In Balmain, the ever-popular Indian Palace has been open for more than 30 years and has a huge selection of authentic curries, entrées and gluten-free Indian ice-creams.
Image: Indian Palace
Breakfast and beyond
There are plenty of cafés and casual eateries that cater to Sydney’s dietary exclusions, almost all of them serving a range of gluten-free offerings.
Eggs are always a safe bet, but why play it safe? Some of our favourite dishes are the specials and the array of sides served up at the communal tables at Bread & Circus in Alexandria, the Green Start Breakfast and Goodness Lunch bowls at The Farm Wholefoods in Potts Point and Neutral Bay (stock up on nuts and dried fruit while you’re there) and every salad we’ve taken away from the hole in the wall that is Scout’s Honour in Redfern.
Iku outlets are conveniently located and ideal for take away lunches (we rate the rich laksa and their sweet treats) and if you’re after a gluten-free bagel, you must visit Brooklyn Hide in Surry Hills.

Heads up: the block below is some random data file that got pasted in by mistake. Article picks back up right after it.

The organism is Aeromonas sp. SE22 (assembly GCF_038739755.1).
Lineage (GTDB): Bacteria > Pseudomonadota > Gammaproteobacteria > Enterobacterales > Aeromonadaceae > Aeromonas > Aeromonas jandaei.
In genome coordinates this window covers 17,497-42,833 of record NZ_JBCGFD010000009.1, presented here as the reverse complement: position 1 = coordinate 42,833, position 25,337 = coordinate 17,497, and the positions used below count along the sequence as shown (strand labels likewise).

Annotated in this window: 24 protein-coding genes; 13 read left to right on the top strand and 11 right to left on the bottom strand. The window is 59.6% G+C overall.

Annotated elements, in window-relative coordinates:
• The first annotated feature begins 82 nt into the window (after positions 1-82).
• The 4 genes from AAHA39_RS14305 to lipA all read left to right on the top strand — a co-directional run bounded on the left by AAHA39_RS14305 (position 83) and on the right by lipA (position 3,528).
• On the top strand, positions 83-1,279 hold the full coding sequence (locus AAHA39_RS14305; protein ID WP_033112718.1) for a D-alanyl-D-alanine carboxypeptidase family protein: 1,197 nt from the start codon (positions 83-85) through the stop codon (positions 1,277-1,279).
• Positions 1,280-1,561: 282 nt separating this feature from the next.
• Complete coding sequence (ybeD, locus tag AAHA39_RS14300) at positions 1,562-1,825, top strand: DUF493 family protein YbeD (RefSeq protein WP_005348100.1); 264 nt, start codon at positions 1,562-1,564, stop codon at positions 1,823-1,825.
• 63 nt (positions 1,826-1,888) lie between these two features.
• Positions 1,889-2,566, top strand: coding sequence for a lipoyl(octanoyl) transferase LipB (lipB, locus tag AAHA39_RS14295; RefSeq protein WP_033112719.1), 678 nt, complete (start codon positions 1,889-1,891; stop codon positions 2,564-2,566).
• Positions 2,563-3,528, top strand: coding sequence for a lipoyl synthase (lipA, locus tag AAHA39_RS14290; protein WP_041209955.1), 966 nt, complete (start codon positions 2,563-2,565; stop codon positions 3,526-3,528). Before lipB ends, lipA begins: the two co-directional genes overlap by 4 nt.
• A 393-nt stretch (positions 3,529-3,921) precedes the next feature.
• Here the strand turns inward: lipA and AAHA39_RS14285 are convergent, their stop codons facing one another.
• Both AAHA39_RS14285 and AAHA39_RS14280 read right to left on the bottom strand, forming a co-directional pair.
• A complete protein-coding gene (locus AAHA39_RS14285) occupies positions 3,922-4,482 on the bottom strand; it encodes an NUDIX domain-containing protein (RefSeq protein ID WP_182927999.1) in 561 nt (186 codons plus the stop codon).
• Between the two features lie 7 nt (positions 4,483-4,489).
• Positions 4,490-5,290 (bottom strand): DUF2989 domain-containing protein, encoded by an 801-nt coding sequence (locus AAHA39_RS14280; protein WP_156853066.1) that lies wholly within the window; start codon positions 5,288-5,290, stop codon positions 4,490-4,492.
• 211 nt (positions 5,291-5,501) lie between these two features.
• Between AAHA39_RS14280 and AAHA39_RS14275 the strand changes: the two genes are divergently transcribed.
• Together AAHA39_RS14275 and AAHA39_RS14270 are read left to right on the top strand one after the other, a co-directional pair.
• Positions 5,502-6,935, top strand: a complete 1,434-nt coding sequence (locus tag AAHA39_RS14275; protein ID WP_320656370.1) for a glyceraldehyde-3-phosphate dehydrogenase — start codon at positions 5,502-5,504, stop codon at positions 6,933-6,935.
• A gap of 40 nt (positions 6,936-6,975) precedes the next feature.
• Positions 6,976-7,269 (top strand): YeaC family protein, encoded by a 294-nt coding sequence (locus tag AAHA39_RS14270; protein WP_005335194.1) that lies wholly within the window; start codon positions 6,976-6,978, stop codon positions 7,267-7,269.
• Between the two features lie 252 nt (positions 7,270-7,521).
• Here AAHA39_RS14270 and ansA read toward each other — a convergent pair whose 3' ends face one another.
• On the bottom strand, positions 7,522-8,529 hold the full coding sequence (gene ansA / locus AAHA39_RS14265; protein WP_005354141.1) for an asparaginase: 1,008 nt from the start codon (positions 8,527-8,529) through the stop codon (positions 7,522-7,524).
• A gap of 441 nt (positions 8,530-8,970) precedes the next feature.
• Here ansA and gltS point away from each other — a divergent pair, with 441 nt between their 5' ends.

On the north side, Pure Wholefoods in Manly always has a tasty selection of ready made salads and treats to go, and last but not least, you can enjoy super-healthy soups and gluten-free pancakes in the courtyard at Egg of the Universe in Rozelle – and even partake in a yoga class if that tickles your fancy.
Image: The Farm Wholefoods
Curries, stir-fries and rice noodle dishes served in Thai restaurants make them an el dorado for those seeking a gluten-free meal.
Enjoy most of the menu at Longrain in Surry Hills – the whole crispy fried snapper is a treat; it has a tapioca-flour batter and is great to share on a fancy night out with friends. Take comfort knowing the oyster, soy and fish sauces used are all gluten-free, too. The team at Chat Thai’s casual eateries will point out what’s ready to eat as-is and what’s adaptable on the menu (try the spicy fried rice for lunch).
All of your favourites, including pad Thai, chicken with cashew nuts and garlic prawns, are on the extensive gluten-free menu at the original and sprawling Thai Pothong in Newtown. If you’re in the market for Thai knickknacks, they have a mini-marketplace inside the restaurant.